May 3, 2018, Fourth District Court of Appeal, Marisa Hernandez v. Rancho Santiago Community College District: Ms. Hernandez sued the District under California law for failure to make reasonable accommodation for her medical condition and failure to engage in an interactive process. Ms. Hernandez was hired in 2013 with a one-year probationary period and performance reviews due at three, seven, and 11 months; after 12 months she would become a permanent employee. Her performance was not evaluated after three or seven months. Eight months into the probationary period, Ms. Hernandez went on temporary disability leave to have surgery for an injured suffered during a previous employment with the District. She was scheduled to return to work around the 12-month anniversary of her hiring date. The District terminated her while she was on leave because her performance had not been reviewed. The case went to trial where the court found in Ms. Hernandez’s favor and awarded her $723,746 in damages. On appeal, the District asserted that it had to terminate Ms. Hernandez’s employment during her probationary period because if it had not she would have become a permanent employee without having had her performance evaluated. The Fourth District agreed that the District accommodated Ms. Hernandez by giving her time off for the surgery but it was not reasonable when it included the consequence that she would lose if her job if she took leave. The appellate court rejected the District’s use of the one-year probationary period as justification for the termination. The District could have deducted the leave time from Ms. Hernandez’s probationary period so that she received a full 12-month period of time in which the District could have evaluated her performance. The Fourth District also affirmed the trial court’s finding of a violation of the good faith interactive process requirement because Ms. Hernandez was told she could not be fired for taking leave but was fired when she took the leave.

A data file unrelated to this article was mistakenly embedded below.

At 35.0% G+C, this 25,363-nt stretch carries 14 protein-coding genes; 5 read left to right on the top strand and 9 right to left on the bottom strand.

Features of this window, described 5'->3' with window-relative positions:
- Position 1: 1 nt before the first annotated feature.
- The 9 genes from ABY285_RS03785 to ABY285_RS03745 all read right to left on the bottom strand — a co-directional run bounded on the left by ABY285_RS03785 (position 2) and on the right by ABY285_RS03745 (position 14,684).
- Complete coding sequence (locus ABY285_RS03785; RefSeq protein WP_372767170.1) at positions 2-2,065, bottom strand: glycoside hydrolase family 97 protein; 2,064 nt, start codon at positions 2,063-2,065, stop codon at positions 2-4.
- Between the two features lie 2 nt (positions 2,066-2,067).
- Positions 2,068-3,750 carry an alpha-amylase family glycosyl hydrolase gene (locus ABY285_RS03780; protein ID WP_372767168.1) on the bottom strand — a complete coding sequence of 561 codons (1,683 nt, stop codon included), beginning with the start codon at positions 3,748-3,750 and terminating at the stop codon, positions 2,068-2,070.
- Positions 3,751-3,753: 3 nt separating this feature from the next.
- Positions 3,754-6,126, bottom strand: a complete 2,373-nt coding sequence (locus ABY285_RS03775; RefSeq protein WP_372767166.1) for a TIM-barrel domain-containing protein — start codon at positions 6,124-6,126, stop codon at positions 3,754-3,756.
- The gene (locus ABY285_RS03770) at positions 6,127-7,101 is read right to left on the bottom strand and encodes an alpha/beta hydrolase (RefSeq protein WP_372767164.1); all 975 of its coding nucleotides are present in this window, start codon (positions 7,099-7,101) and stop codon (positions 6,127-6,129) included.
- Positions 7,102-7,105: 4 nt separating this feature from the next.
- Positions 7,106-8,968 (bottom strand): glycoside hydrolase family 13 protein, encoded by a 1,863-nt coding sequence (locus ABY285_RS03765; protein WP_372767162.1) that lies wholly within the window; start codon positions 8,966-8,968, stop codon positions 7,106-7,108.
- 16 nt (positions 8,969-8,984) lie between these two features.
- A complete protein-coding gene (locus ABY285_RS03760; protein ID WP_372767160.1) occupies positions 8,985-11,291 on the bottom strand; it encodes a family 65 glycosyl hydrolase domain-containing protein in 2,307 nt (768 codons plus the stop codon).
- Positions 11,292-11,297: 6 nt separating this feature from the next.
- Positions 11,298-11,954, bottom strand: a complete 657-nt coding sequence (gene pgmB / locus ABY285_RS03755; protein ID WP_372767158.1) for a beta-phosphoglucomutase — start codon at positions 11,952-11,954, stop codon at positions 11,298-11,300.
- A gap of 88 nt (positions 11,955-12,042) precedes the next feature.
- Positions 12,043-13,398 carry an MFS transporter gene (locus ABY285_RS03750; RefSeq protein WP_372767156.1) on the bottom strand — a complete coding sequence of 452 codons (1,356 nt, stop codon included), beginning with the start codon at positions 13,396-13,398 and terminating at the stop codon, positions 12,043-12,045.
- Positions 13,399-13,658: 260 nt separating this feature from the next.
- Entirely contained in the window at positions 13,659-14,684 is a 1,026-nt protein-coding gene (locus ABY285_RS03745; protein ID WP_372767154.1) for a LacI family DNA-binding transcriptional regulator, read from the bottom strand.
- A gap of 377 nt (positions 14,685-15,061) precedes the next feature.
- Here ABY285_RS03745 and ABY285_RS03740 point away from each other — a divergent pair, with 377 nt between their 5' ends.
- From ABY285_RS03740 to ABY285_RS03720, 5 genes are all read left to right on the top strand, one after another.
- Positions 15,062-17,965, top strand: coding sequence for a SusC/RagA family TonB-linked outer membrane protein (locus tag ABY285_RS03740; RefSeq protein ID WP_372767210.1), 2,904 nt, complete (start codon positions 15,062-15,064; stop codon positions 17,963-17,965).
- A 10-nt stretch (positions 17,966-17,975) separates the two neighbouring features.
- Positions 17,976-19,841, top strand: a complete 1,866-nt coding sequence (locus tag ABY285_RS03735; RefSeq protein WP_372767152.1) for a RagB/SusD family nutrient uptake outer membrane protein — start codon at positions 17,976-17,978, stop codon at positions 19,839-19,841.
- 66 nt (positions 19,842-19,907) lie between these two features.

Broad employee standard established for wage order violations.

April 30, 2018, Supreme Court of California, Dynamex Operations West, Inc. v. Charles Lee: Two delivery drivers sued Dynamex on their own behalf and on behalf of a class of similarly situated drivers alleging misclassification as independent contractors rather than employees, which led to a violation of a California wage order (which imposes obligations relating to the minimum wages, maximum hours, and basic working conditions such as minimally required meal and rest breaks). The issue was which standard applies, under California law, in determining whether workers should be classified as employees or as independent contractors for purposes of California wage orders: the multifactor standard set forth in S. G. Borello & Sons, Inc. v. Department of Industrial Relations (1989) 48 Cal.3d 341, or the “to suffer or permit to work” standard described in Martinez v. Combs (2010) 49 Cal.4th 35. The California Supreme Court concluded that the latter was the standard and that the suffer or permit to work definition must be interpreted broadly to treat as employees all workers who would ordinarily be viewed as working in the hiring business. In determining whether a worker is properly considered the type of independent contractor to whom the wage order does not apply, it is appropriate to look to the “ABC” test. Under this test, a worker is properly considered an independent contractor to whom a wage order does not apply only if the hiring entity establishes: (A) that the worker is free from the control and direction of the hirer in connection with the performance of the work, both under the contract for the performance of such work and in fact; (B) that the worker performs work that is outside the usual course of the hiring entity’s business; and (C) that the worker is customarily engaged in an independently established trade, occupation, or business of the same nature as the work performed for the hiring entity.

Time to file federal discrimination claims starts when the administrative agency actually provides the right-to-sue notice.

April 27, 2018, Ninth Circuit Court of Appeals, Taylor Scott v. Gino Morena Enterprises, LLC: Ms. Scott sued her former employer alleging sexual harassment and retaliation. The trial court dismissed the case (summary judgment) after deciding that Ms. Scott’s claims were time-barred. Ms. Scott had to file a charge with a state or federal agency (or both) before filing suit. Ms. Scott filed a charge with California Department of Fair Employment and Housing (DFEH) on November 13, 2013, received a right to sue from the DFEH on November 25, 2013, and filed suit on November 20, 2014 under California law. The DFEH “dual-filed” the charge with the federal Equal Employment Opportunity Commission (EEOC) on November 13, 2013 and the EEOC did not issue its right-to-sue notice until June 3, 2015. On June 17, 2015, the trial court allowed Ms. Scott to amend her complaint to assert federal claims. The issue was whether the 90-day period to file a case begins when Ms. Scott received the right-to-sue notice from the EEOC or 180 days after the charge was filed with the EEOC regardless of when the EEOC issued the notice. The appellate court determined that while the law governing the issue contemplates that the EEOC gives notice sometime after 180 days after the charge is filed, the 90-day period begins when the EEOC actually gives the notice.